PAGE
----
As the new normal for eating out around the nation has shifted from takeout to dining in, local Black-owned restaurants throughout Miami have their stoves, ovens and fryers on standby to keep up with the times and continue serving the community.
During these unprecedented times, Miami-Dade County’s Black Affairs Advisory Board’s “I Support B.O.B. (Black Owned Businesses)” campaign has launched the “B.O.Bs TAKEOUT CASH MOB” initiative which seeks support by letting the community know these restaurants are open for takeout orders and deliveries.
The list of Black-owned restaurants open for takeout and delivery orders is continuously updated in order to share information on these businesses, and the Black Affairs Advisory Board encourages our community to patronize them during these challenging times.
The following list reflects Black-owned restaurants participating in the initiative from April 2 to April 11:
-Shuckin’ And Jivin’: 4759 NW 167th St., Miami Gardens. Call for hours, 305-974-4751.
-iSeeFood: 16194 NW 27th Ave., Miami Gardens. Call, 305-454-0403. Open Wednesday through Sunday from 4 p.m. to midnight.
-World Famous Rib Shack & Seafood: 7506 NW 17th Ave., Model City. Call for hours, 786-558-7068.
-Lorna’s Caribbean & American Grille: 19752 NW 27th Ave., Miami Gardens. Call, 305-623-9760.
-Lil’ Greenhouse Grill: 1300 NW Third Avenue, Overtown. Call, 786-277-3582. Open 11 a.m. to 10 p.m.
-House of Wings: 1039 NW Third Avenue, Overtown. Call, 305-371-6556. Open 11 a.m. to 9 p.m.
-iKrave: 4799 NW Seventh Avenue. Call, 786-747-4161. Open: 11 a.m. to 9 p.m.
-Jackson Soul Food: 950 NW Third Avenue, Overtown. Call, 305-374-7661. 14511 NW 27th Ave. Call, 305-982-8167. Closed Tuesdays, open: Monday through Friday from 6 a.m. to 2 p.m., and Saturdays and Sundays from 6 a.m. to 4 p.m.
Retha Boone-Fye, director of the Black Affairs Advisory Board ordered takeout from Lil Greenhouse Grill in Overtown Thursday, March 26.
“They did curbside service,” she told The Miami Times. “They had people waiting for food in their cars and they would bring their orders out.”
While there, she made sure to order herself a plate of their shrimp and grits and barbeque rib tips along with mac and cheese and greens.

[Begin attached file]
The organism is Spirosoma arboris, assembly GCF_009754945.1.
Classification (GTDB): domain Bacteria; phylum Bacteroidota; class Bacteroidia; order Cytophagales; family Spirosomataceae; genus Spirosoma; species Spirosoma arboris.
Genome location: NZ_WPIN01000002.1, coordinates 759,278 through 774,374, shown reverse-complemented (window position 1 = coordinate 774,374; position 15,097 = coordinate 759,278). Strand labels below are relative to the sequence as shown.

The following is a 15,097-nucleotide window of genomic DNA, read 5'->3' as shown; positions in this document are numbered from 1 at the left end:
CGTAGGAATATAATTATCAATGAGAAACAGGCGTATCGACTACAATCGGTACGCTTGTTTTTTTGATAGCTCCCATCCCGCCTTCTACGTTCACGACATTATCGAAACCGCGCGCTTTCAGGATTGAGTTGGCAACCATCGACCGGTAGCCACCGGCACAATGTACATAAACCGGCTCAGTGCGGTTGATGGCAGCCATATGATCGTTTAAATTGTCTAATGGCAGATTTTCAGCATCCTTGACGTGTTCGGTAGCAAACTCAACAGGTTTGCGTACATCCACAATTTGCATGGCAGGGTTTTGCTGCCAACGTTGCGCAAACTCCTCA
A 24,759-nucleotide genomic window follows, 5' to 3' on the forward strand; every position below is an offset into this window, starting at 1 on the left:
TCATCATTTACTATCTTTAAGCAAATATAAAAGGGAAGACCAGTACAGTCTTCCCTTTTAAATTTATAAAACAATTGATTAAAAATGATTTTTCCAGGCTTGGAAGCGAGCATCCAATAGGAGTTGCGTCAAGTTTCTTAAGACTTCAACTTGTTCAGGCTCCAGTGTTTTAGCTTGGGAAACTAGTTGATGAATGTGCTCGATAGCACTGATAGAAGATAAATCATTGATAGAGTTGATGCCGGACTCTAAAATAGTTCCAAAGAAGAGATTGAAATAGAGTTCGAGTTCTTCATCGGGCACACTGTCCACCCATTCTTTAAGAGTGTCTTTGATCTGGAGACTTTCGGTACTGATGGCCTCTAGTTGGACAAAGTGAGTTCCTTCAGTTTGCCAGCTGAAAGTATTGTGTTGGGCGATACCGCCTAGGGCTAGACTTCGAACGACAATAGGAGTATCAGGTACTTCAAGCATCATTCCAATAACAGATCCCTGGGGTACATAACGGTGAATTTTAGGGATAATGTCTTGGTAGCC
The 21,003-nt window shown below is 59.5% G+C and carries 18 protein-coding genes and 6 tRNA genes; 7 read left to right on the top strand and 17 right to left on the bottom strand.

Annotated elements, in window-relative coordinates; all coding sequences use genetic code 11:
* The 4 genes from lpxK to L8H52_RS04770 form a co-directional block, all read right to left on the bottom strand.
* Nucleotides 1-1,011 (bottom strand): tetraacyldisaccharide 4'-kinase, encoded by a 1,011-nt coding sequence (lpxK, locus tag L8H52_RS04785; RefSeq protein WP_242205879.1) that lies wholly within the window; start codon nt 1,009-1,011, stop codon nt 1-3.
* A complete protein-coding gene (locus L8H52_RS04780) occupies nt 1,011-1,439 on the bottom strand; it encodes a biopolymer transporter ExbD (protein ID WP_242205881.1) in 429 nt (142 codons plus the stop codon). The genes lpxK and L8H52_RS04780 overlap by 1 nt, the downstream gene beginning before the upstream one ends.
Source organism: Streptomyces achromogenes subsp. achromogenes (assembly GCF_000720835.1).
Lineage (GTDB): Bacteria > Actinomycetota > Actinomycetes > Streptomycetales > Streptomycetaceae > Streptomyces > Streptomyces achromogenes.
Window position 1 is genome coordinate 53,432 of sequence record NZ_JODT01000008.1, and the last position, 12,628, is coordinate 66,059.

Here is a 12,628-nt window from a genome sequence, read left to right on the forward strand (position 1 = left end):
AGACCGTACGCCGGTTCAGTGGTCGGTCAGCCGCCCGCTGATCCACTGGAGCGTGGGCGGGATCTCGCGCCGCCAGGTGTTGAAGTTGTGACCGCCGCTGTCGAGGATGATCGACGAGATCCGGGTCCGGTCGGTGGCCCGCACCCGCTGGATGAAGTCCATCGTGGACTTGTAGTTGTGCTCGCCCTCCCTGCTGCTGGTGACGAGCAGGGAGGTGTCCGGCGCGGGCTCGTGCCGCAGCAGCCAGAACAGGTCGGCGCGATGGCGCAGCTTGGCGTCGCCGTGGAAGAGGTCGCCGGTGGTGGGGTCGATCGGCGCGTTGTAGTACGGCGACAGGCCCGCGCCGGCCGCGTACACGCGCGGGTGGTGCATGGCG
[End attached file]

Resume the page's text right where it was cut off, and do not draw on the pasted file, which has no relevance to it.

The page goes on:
iKrave co-owner Eric Van Dyke, indicated that the turnout over the past weekend was much better than he expected.
“In times like this there’s a lot of people that are home right now, but there’s also a lot of people that are still eating,'' he said. “When they come, they let us know that they are still supporting Black businesses during these times.”
The restaurant owner also mentioned that in addition to the Black Advisory Board’s program, social media use by their patrons largely contributed to getting the word out.
“We have a lot of people right now on Instagram and Facebook promoting us and we really appreciate it because that’s a big help in a time like this,” said Van Dyke.
Shuckin' and Jivin' in Opa-locka found customers embrace takeout orders that are combos and loaded with their menu favorites.
For business efficiency and to accommodate, they've created "The Grand Daddy" meal that feeds two to four people and includes one piece of fish, one piece of chicken, 10 shrimp and three large sides for $25. "The Great-Grand Daddy" meal feeds four to six people and includes two fish, two pieces of chicken, 15 shrimp and three sides for $34. Beverages and desserts are sold separate.
Owner Ernisha Randolph learned that many senior customers do not utilize delivery apps like GrubHub door delivery, so "Shuckin and Jivin'" started their own personal delivery using company vans.
For Georgette Lawson, manager of Jamaica House Restaurant located in Miami Gardens, she said her business has dropped 25% since the pandemic.
While she continues to sell her customer's highest demand items of jerk chicken and oxtails, she has had to cut hours from their normal operation of being open 24-hours. To comply with social distancing mandates, only five customers are allowed in the restaurant at a time to place take-out orders.
In the past, the B.O.B. campaign initiative has joined forces with community based organizations such as the Miami-Dade Chamber of Commerce, Miami-Dade Economic Advocacy Trust (MDEAT), ICABA, Legacy LLC, NAACP, National Action Network, 100 Black Men of South Florida, NANA, fraternities, sororities, civic organizations and similar groups. Local Black churches have also encouraged their congregations to support the businesses that are registered to participate in the campaign.
For more information regarding the B.O.B. campaign initiative, please contact Black Affairs Advisory Board Director Retha Boone-Fye by email at Retha.Boone-Fye@miamidade.gov.